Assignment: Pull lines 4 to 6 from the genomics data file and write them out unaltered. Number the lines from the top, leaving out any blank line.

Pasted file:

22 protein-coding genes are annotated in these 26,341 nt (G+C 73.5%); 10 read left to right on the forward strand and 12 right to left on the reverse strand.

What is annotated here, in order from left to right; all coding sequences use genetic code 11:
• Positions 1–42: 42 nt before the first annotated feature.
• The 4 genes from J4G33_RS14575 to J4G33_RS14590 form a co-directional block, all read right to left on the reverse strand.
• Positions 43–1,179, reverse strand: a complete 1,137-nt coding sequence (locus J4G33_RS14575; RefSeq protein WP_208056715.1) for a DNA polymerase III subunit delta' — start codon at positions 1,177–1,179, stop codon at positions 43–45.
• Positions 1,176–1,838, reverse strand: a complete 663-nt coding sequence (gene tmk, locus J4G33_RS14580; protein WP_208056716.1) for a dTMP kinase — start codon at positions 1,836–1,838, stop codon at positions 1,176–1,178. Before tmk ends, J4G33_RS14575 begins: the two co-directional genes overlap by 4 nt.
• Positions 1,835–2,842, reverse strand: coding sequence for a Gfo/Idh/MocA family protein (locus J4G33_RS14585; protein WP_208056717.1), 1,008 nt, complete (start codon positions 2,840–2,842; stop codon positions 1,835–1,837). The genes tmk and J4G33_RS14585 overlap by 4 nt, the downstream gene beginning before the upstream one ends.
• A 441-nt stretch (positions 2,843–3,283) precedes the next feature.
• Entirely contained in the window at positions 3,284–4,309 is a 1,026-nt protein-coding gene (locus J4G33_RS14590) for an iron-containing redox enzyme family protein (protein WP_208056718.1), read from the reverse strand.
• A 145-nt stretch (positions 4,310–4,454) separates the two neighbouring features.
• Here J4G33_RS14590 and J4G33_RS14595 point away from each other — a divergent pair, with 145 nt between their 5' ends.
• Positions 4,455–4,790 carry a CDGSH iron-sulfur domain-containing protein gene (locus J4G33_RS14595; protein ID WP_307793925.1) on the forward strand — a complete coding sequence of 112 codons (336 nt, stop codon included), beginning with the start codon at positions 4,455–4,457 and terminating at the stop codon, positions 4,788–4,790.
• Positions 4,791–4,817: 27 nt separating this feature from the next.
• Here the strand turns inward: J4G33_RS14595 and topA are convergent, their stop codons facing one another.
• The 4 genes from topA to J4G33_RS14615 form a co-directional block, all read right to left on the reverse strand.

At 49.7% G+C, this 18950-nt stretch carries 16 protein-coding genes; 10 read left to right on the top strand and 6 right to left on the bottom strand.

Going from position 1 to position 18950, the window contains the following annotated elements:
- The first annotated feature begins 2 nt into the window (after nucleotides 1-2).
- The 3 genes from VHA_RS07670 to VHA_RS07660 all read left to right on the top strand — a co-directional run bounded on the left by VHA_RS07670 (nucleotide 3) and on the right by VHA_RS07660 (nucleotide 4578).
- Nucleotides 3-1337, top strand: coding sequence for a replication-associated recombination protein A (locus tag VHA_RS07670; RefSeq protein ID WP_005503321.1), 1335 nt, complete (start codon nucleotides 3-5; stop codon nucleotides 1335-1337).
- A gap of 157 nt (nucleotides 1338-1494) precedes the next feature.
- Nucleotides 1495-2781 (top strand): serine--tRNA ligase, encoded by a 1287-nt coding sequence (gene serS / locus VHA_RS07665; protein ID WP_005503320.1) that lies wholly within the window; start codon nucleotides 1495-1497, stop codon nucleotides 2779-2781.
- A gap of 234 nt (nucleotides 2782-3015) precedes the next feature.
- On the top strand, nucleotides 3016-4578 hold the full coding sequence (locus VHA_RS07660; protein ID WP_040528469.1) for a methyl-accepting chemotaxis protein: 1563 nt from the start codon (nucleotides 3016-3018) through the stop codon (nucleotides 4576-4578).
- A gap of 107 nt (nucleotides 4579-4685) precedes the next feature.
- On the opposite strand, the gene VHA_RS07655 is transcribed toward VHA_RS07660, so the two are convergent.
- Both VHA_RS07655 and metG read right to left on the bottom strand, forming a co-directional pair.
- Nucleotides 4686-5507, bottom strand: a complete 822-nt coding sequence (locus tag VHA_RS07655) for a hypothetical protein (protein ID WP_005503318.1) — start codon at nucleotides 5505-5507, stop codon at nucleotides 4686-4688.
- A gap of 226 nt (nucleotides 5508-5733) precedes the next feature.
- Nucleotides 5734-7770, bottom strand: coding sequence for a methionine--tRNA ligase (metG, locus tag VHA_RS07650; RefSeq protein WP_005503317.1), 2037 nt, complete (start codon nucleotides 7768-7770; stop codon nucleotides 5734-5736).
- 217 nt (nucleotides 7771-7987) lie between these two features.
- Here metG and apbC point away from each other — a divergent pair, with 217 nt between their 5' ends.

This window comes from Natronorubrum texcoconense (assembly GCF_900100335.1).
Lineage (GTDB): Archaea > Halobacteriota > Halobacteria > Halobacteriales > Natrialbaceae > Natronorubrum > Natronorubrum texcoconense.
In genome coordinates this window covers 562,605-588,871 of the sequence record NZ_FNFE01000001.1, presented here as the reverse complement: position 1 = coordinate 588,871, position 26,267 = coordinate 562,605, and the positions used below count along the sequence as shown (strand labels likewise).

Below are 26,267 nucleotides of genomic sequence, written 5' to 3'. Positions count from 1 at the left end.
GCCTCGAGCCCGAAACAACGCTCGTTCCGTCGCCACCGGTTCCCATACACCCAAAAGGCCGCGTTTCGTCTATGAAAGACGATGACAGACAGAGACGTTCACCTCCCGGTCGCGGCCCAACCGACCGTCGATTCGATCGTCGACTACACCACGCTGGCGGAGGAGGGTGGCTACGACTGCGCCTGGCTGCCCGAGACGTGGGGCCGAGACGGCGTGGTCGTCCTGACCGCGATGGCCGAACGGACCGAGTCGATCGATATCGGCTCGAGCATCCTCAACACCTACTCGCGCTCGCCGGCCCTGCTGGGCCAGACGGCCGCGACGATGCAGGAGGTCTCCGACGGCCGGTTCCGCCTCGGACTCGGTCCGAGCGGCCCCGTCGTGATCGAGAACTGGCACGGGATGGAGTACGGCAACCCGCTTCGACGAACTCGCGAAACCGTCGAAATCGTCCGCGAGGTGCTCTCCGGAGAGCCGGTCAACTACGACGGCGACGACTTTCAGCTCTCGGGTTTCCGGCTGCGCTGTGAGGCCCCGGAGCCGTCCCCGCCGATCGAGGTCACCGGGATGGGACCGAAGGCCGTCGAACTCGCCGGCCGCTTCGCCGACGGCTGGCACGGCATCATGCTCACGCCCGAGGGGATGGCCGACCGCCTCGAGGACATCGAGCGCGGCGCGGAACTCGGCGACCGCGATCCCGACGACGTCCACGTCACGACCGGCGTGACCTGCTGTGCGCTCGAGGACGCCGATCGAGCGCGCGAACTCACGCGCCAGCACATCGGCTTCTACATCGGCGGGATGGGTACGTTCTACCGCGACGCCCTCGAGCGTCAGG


• The 4 genes from J4G33_RS14575 to J4G33_RS14590 form a co-directional block, all read right to left on the reverse strand.
• Positions 43–1,179, reverse strand: a complete 1,137-nt coding sequence (locus J4G33_RS14575; RefSeq protein WP_208056715.1) for a DNA polymerase III subunit delta' — start codon at positions 1,177–1,179, stop codon at positions 43–45.
• Positions 1,176–1,838, reverse strand: a complete 663-nt coding sequence (gene tmk, locus J4G33_RS14580; protein WP_208056716.1) for a dTMP kinase — start codon at positions 1,836–1,838, stop codon at positions 1,176–1,178. Before tmk ends, J4G33_RS14575 begins: the two co-directional genes overlap by 4 nt.